And yet, this is exactly what happened. Similarly to everyone else, my plans just straight off vanished into thin air and everything changed during one single week in March. While the Czech government was closing schools and even borders soon after, I was following the worsening and perplexing situation in the UK and London in particular, with some fear installed in me whilst commuting to university on the tube every day. The news that someone from university would test positive for COVID-19 was inevitable, and then it happened. On one Thursday evening, we received the information that a student tested positive. Then on Friday, all face to face teaching was suspended till the end of the academic year and everything, including lectures as well as the planned exams, was moved online. The very same day, I booked my flight back to the Czech Republic, and two days later I arrived in Prague ready to quarantine for the next 14 days. I was very lucky to leave the UK when I did as most of the regular flights were terminated for an indefinite period during the following week. On top of that, a few days later, the university also released an official statement that all the graduation ceremonies, including mine in mid-September, are cancelled. Even though one understands the decision in the context of the word-wide pandemic, I couldn’t help myself to feel very disappointed.
The fourteen days long quarantine was spent in spirt of making all the finishing touches to the master’s thesis and planning all the revision for the final exams whose date and format was one big unknown at that time. In the end, the longest ever and at the same time my very last exam season at UCL started at the beginning of May, and ended up just a few days ago, at the end of June. The ultimate piece of the puzzle was the master’s project presentation during the last week of June. This was the end of one chapter of my life with three years spent in London and one year in Singapore, and I have officially become a part of the “The Class 2020, The Class of COVID-19”.
Now, the holidays are finally ahead. I am planning to spend time with my family and friends, rest, and reflect on my time at UCL. In August, I am heading back to London to start another exciting chapter of my life. After summer, I am starting my PhD in particle physics at Imperial College London doing experimental research in Fermilab, the U.S. national laboratory, and at T2K experiment in Japan. Since my last post, I have managed to secure the Imperial President’s Scholarship, an extremely competitive scheme awarded to only several candidates per year, in place of the usual studentship provided by the government. To say that I was extremely happy and also surprised to receive this award would be an understatement.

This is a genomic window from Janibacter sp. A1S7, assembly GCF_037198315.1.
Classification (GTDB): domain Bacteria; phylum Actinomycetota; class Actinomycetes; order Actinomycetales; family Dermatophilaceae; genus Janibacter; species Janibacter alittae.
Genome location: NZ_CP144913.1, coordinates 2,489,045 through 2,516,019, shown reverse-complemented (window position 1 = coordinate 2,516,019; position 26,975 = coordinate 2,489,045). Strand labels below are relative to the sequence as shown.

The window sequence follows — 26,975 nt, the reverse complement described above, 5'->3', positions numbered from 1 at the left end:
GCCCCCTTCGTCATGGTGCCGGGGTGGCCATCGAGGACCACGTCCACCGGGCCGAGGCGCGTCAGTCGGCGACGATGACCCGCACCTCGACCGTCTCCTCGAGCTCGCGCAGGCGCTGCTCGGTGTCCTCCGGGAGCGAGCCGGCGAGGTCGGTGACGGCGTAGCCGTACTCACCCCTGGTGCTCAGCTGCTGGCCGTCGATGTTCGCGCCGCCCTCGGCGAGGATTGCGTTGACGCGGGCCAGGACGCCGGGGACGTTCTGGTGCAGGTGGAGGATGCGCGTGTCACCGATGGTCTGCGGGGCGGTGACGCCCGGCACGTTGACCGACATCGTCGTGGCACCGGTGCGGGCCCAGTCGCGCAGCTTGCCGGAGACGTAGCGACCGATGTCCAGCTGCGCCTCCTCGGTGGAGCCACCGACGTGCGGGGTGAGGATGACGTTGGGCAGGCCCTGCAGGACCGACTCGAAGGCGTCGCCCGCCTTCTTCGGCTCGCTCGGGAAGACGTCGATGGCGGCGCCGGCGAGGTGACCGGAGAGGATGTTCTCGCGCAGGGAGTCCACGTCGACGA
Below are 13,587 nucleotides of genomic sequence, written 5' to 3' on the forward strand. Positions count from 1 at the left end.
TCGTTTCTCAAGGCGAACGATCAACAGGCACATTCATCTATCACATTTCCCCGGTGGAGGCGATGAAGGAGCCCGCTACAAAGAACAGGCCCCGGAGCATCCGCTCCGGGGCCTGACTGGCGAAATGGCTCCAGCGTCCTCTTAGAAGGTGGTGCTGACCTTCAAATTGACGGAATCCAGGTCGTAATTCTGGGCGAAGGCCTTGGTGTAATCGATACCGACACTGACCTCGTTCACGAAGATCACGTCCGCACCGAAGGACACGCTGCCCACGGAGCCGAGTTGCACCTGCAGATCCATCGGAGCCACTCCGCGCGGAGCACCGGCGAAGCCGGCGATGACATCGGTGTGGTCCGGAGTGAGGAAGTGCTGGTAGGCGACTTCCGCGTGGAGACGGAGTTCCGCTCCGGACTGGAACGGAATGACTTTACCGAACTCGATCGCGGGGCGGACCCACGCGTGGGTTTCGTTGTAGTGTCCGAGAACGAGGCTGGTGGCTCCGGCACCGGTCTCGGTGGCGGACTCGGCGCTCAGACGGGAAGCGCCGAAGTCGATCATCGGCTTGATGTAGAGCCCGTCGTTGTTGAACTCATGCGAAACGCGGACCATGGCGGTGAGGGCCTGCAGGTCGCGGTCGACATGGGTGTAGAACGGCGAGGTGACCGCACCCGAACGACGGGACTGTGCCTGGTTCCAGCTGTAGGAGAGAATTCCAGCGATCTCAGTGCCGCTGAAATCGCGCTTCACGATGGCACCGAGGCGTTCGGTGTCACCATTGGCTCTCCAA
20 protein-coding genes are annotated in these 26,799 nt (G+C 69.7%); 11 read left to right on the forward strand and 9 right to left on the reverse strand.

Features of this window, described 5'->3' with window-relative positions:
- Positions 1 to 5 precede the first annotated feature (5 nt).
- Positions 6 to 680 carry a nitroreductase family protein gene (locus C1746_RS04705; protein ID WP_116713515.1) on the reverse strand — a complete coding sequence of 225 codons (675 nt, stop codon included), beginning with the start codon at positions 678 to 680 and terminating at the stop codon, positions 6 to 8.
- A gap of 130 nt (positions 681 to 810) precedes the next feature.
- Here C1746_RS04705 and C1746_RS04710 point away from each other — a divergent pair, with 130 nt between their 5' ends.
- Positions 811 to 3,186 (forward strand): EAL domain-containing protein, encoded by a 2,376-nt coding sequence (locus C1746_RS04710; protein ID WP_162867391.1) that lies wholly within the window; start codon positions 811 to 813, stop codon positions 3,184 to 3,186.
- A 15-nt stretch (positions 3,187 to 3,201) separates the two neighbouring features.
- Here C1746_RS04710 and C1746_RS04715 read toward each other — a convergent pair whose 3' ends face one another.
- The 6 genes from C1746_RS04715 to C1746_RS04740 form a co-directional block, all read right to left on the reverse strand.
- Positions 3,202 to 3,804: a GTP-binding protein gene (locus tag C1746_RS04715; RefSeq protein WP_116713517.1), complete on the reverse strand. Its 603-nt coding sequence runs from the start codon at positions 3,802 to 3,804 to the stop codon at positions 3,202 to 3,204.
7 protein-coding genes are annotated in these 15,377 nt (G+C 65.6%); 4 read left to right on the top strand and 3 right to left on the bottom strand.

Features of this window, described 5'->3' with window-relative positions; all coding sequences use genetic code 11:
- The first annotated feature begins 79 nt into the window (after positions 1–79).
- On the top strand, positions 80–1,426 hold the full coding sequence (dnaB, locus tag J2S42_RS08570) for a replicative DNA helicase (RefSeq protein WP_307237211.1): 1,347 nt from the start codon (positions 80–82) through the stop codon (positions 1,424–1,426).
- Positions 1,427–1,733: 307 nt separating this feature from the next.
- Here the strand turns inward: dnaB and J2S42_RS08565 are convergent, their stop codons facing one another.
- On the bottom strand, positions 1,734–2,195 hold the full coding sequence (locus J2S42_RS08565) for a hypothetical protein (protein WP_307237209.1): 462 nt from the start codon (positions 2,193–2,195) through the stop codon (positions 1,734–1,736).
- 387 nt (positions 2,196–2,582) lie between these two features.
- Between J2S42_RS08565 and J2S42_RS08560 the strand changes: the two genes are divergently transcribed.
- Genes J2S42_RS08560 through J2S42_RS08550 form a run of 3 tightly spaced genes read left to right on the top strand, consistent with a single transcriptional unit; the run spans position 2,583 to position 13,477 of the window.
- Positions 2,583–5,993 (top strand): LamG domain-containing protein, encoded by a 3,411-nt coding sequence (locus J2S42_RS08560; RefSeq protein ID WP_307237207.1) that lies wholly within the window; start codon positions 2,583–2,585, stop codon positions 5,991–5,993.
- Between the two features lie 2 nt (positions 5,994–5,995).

Because my undergraduate studies have indeed reached their end, I would like to wholeheartedly thank The Kellner Family Foundation without whose support the realization of my studies at UCL would be impossible. Finally, I would like to thank my parents for their unconditional support and for always being there for me. Thank you.
As I near the end of my undergraduate studies, I would like to dedicate a blog to what has shaped me perhaps the most during my time here - and I'm not referring to the invaluable professors or internships I've written about on this blog, but to life in the Newman House Chaplaincy.
Motivation for Altruism, Helping Professions and Burnout Syndrome
Altruistic behavior is commonly explained as selfless, beneficial, and focused primarily on the good of others.
What Connects the OECD and Mladá Boleslav? or My Experience from an Internship on Economic Migration
Vaccinating at a football stadium
The combination of covid and bachelor's exams is not entirely funny
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